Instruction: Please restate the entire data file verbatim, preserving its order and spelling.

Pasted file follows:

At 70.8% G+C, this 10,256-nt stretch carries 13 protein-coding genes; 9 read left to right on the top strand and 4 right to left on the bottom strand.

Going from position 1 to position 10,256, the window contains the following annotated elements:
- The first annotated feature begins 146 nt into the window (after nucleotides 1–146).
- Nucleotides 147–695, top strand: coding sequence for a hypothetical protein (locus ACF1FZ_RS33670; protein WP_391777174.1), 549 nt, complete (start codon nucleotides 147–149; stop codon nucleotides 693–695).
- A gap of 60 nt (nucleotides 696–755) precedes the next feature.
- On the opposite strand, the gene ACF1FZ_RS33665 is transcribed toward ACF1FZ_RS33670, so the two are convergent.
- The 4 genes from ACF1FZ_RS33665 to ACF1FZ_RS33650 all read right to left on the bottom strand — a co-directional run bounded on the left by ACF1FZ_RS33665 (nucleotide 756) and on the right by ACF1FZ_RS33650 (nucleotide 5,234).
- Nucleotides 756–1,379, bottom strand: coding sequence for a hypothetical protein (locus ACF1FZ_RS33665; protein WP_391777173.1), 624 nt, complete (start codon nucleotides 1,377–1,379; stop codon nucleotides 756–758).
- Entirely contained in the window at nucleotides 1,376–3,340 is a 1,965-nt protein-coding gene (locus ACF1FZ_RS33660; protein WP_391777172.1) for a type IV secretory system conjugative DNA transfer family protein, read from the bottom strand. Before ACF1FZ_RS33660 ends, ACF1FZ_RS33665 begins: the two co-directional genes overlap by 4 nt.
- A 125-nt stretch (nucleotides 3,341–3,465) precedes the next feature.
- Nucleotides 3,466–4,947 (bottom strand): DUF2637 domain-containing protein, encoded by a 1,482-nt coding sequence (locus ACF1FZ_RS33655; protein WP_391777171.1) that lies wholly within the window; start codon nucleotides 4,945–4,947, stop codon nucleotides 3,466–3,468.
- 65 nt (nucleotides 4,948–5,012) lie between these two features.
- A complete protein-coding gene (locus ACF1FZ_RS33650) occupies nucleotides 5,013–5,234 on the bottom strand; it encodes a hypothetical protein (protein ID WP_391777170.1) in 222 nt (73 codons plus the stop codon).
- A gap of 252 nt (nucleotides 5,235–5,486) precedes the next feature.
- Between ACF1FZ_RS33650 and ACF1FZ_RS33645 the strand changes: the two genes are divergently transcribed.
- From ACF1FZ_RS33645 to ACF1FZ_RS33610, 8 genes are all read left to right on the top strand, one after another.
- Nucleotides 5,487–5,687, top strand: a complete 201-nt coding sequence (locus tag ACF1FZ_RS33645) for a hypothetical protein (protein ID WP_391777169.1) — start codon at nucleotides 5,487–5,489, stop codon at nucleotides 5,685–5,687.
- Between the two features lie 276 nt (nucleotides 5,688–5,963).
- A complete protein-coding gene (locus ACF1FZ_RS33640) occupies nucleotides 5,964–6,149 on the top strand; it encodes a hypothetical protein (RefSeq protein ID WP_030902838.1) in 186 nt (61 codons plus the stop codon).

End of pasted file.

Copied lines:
At 70.8% G+C, this 10,256-nt stretch carries 13 protein-coding genes; 9 read left to right on the top strand and 4 right to left on the bottom strand.

Going from position 1 to position 10,256, the window contains the following annotated elements:
- The first annotated feature begins 146 nt into the window (after nucleotides 1–146).
- Nucleotides 147–695, top strand: coding sequence for a hypothetical protein (locus ACF1FZ_RS33670; protein WP_391777174.1), 549 nt, complete (start codon nucleotides 147–149; stop codon nucleotides 693–695).
- A gap of 60 nt (nucleotides 696–755) precedes the next feature.
- On the opposite strand, the gene ACF1FZ_RS33665 is transcribed toward ACF1FZ_RS33670, so the two are convergent.
- The 4 genes from ACF1FZ_RS33665 to ACF1FZ_RS33650 all read right to left on the bottom strand — a co-directional run bounded on the left by ACF1FZ_RS33665 (nucleotide 756) and on the right by ACF1FZ_RS33650 (nucleotide 5,234).
- Nucleotides 756–1,379, bottom strand: coding sequence for a hypothetical protein (locus ACF1FZ_RS33665; protein WP_391777173.1), 624 nt, complete (start codon nucleotides 1,377–1,379; stop codon nucleotides 756–758).
- Entirely contained in the window at nucleotides 1,376–3,340 is a 1,965-nt protein-coding gene (locus ACF1FZ_RS33660; protein WP_391777172.1) for a type IV secretory system conjugative DNA transfer family protein, read from the bottom strand. Before ACF1FZ_RS33660 ends, ACF1FZ_RS33665 begins: the two co-directional genes overlap by 4 nt.
- A 125-nt stretch (nucleotides 3,341–3,465) precedes the next feature.
- Nucleotides 3,466–4,947 (bottom strand): DUF2637 domain-containing protein, encoded by a 1,482-nt coding sequence (locus ACF1FZ_RS33655; protein WP_391777171.1) that lies wholly within the window; start codon nucleotides 4,945–4,947, stop codon nucleotides 3,466–3,468.
- 65 nt (nucleotides 4,948–5,012) lie between these two features.
- A complete protein-coding gene (locus ACF1FZ_RS33650) occupies nucleotides 5,013–5,234 on the bottom strand; it encodes a hypothetical protein (protein ID WP_391777170.1) in 222 nt (73 codons plus the stop codon).
- A gap of 252 nt (nucleotides 5,235–5,486) precedes the next feature.
- Between ACF1FZ_RS33650 and ACF1FZ_RS33645 the strand changes: the two genes are divergently transcribed.
- From ACF1FZ_RS33645 to ACF1FZ_RS33610, 8 genes are all read left to right on the top strand, one after another.
- Nucleotides 5,487–5,687, top strand: a complete 201-nt coding sequence (locus tag ACF1FZ_RS33645) for a hypothetical protein (protein ID WP_391777169.1) — start codon at nucleotides 5,487–5,489, stop codon at nucleotides 5,685–5,687.
- Between the two features lie 276 nt (nucleotides 5,688–5,963).
- A complete protein-coding gene (locus ACF1FZ_RS33640) occupies nucleotides 5,964–6,149 on the top strand; it encodes a hypothetical protein (RefSeq protein ID WP_030902838.1) in 186 nt (61 codons plus the stop codon).